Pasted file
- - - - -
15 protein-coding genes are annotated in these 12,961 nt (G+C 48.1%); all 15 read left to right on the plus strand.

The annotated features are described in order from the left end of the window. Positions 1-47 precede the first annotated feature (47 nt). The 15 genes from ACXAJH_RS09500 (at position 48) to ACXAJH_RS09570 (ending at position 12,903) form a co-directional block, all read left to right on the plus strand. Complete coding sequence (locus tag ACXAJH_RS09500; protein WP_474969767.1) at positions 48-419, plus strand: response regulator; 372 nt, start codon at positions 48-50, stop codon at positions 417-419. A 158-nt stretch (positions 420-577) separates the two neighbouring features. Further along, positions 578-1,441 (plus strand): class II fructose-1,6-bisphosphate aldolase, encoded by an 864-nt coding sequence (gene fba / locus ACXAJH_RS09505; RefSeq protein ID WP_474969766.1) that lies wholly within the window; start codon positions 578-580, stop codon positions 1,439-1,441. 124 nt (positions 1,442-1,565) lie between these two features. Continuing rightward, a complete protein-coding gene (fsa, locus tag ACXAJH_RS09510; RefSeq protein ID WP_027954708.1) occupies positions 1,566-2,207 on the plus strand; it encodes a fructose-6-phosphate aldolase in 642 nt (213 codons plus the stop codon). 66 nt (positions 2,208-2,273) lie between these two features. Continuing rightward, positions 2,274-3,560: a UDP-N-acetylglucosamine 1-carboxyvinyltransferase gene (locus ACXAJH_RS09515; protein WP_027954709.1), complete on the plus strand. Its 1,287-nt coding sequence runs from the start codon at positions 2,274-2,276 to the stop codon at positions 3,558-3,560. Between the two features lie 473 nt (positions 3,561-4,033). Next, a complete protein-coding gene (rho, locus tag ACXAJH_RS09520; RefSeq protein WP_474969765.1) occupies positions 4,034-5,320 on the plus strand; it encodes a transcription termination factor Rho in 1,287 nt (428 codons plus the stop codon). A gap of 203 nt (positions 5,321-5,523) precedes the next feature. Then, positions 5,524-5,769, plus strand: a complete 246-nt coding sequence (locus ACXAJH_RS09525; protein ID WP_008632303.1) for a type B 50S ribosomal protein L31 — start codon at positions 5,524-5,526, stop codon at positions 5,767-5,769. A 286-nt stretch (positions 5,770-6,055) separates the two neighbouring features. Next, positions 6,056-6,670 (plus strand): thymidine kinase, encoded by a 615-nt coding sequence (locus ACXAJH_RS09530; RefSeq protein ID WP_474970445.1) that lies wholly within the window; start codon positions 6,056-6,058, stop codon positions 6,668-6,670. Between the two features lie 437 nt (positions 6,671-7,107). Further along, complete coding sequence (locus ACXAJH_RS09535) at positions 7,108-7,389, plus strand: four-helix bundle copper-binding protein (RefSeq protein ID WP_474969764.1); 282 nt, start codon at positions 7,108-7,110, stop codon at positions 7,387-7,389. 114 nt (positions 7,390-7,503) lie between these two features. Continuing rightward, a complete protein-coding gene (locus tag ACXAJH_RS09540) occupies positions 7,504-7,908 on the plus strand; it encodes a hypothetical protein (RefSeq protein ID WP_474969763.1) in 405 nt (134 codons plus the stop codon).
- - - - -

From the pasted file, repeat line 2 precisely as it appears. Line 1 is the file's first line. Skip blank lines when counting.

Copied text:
The annotated features are described in order from the left end of the window. Positions 1-47 precede the first annotated feature (47 nt). The 15 genes from ACXAJH_RS09500 (at position 48) to ACXAJH_RS09570 (ending at position 12,903) form a co-directional block, all read left to right on the plus strand. Complete coding sequence (locus tag ACXAJH_RS09500; protein WP_474969767.1) at positions 48-419, plus strand: response regulator; 372 nt, start codon at positions 48-50, stop codon at positions 417-419. A 158-nt stretch (positions 420-577) separates the two neighbouring features. Further along, positions 578-1,441 (plus strand): class II fructose-1,6-bisphosphate aldolase, encoded by an 864-nt coding sequence (gene fba / locus ACXAJH_RS09505; RefSeq protein ID WP_474969766.1) that lies wholly within the window; start codon positions 578-580, stop codon positions 1,439-1,441. 124 nt (positions 1,442-1,565) lie between these two features. Continuing rightward, a complete protein-coding gene (fsa, locus tag ACXAJH_RS09510; RefSeq protein ID WP_027954708.1) occupies positions 1,566-2,207 on the plus strand; it encodes a fructose-6-phosphate aldolase in 642 nt (213 codons plus the stop codon). 66 nt (positions 2,208-2,273) lie between these two features. Continuing rightward, positions 2,274-3,560: a UDP-N-acetylglucosamine 1-carboxyvinyltransferase gene (locus ACXAJH_RS09515; protein WP_027954709.1), complete on the plus strand. Its 1,287-nt coding sequence runs from the start codon at positions 2,274-2,276 to the stop codon at positions 3,558-3,560. Between the two features lie 473 nt (positions 3,561-4,033). Next, a complete protein-coding gene (rho, locus tag ACXAJH_RS09520; RefSeq protein WP_474969765.1) occupies positions 4,034-5,320 on the plus strand; it encodes a transcription termination factor Rho in 1,287 nt (428 codons plus the stop codon). A gap of 203 nt (positions 5,321-5,523) precedes the next feature. Then, positions 5,524-5,769, plus strand: a complete 246-nt coding sequence (locus ACXAJH_RS09525; protein ID WP_008632303.1) for a type B 50S ribosomal protein L31 — start codon at positions 5,524-5,526, stop codon at positions 5,767-5,769. A 286-nt stretch (positions 5,770-6,055) separates the two neighbouring features. Next, positions 6,056-6,670 (plus strand): thymidine kinase, encoded by a 615-nt coding sequence (locus ACXAJH_RS09530; RefSeq protein ID WP_474970445.1) that lies wholly within the window; start codon positions 6,056-6,058, stop codon positions 6,668-6,670. Between the two features lie 437 nt (positions 6,671-7,107). Further along, complete coding sequence (locus ACXAJH_RS09535) at positions 7,108-7,389, plus strand: four-helix bundle copper-binding protein (RefSeq protein ID WP_474969764.1); 282 nt, start codon at positions 7,108-7,110, stop codon at positions 7,387-7,389. 114 nt (positions 7,390-7,503) lie between these two features. Continuing rightward, a complete protein-coding gene (locus tag ACXAJH_RS09540) occupies positions 7,504-7,908 on the plus strand; it encodes a hypothetical protein (RefSeq protein ID WP_474969763.1) in 405 nt (134 codons plus the stop codon).